Scottish Fire & Rescue Service Seeks Support For A Safe Bonfire Night Period

The Scottish Fire and Rescue Service is highlighting the risks to communities from deliberate fire setting and attacks on crews as it enters its busiest period of the year.

Firefighters attended more than 1350 deliberate fires during the four-week period leading to Bonfire Night 2020, placing unnecessary pressure on the Service and potentially impacting crews’ ability to respond to genuine emergencies.

The Service wants to highlight the issue and is asking the public to support its #BangOutOfOrder campaign to raise awareness of the impact these incidents cause.

Deputy Assistant Chief Officer (DACO) Alasdair Perry is the Scottish Fire and Rescue Service’s Head of Prevention and Protection. With just under three weeks to go until Bonfire Night he said: “We have a zero-tolerance approach to deliberate fire setting and anti-social behaviour involving the misuse of fireworks and other projectiles. To say these incidents are ‘bang out of order’ is an understatement.

 “A deliberate fire can put property, resources and indeed lives at risk.  We are working positively with young people and our partners to raise awareness of the very real dangers and consequences of such actions.”

DACO Perry explained what people can do to keep themselves safe. He said: “The build-up of rubbish and waste, particularly bulky items such as large amounts of cardboard or furniture, represents a real fire risk.

By taking some simple measures you can help protect you, your family, your property and those around you from the potentially devastating consequences of a fire.
“If you can, store your waste in a safe, locked location such as a garage or shed. If you must store it outdoors – keep it away from the property if possible.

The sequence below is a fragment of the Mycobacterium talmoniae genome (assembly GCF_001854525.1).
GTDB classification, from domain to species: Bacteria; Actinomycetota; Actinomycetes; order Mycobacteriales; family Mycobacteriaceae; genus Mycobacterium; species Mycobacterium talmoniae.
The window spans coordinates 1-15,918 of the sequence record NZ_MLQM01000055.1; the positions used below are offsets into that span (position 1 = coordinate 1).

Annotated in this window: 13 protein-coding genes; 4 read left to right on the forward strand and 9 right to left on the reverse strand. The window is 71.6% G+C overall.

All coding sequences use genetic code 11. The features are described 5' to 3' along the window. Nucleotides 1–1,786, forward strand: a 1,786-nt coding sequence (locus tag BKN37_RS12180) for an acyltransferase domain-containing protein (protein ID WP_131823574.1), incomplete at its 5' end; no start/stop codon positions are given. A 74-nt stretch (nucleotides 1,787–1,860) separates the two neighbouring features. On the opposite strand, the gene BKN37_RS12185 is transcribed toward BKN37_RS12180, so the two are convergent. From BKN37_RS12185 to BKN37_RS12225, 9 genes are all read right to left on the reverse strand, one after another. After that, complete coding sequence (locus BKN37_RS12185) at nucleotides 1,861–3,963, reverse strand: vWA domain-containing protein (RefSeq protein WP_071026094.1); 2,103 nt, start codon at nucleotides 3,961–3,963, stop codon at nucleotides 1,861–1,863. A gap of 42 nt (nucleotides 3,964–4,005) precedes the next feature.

“If you are keeping anything inside, store it away from heat sources and open flames, or electrical outlets and equipment.”

Attacks on firefighters and other emergency services and public-sector staff have also been highlighted.

DACO Perry said: “Last year on Bonfire Night our crews experienced twelve attacks. On any night of the year an attack on crews responding to incidents is unacceptable, but to have twelve on our busiest night of the year puts everyone in danger.
“We know it’s a very small minority of people who engage in anti-social behaviour, but there’s no question it can also impact on our firefighters, Operations Control colleagues and our partners too.
“If an appliance is damaged it may not be available for other emergencies. Our emergency service partners are diverted from other emergencies to escort us to deal with incidents, if crews need treatment and to investigate the attacks.
“It’s time to bring an end to this type of anti-social behaviour and make sure firefighters – and our emergency service partners – can do their job and keep the communities they serve safe.”

The Service has been working with a range of partners including Police Scotland and schools to ensure young people understand the risks of taking part in anti-social behaviour.

Anyone with information about any deliberate fire setting or attacks on emergency services staff can call Police Scotland on 101, Crimestoppers on 0800 555 111 or report online to Fearless at www.fearless.org.   

For more on how to stay safe this Bonfire Night visit /your-safety/fireworks-safety.aspx

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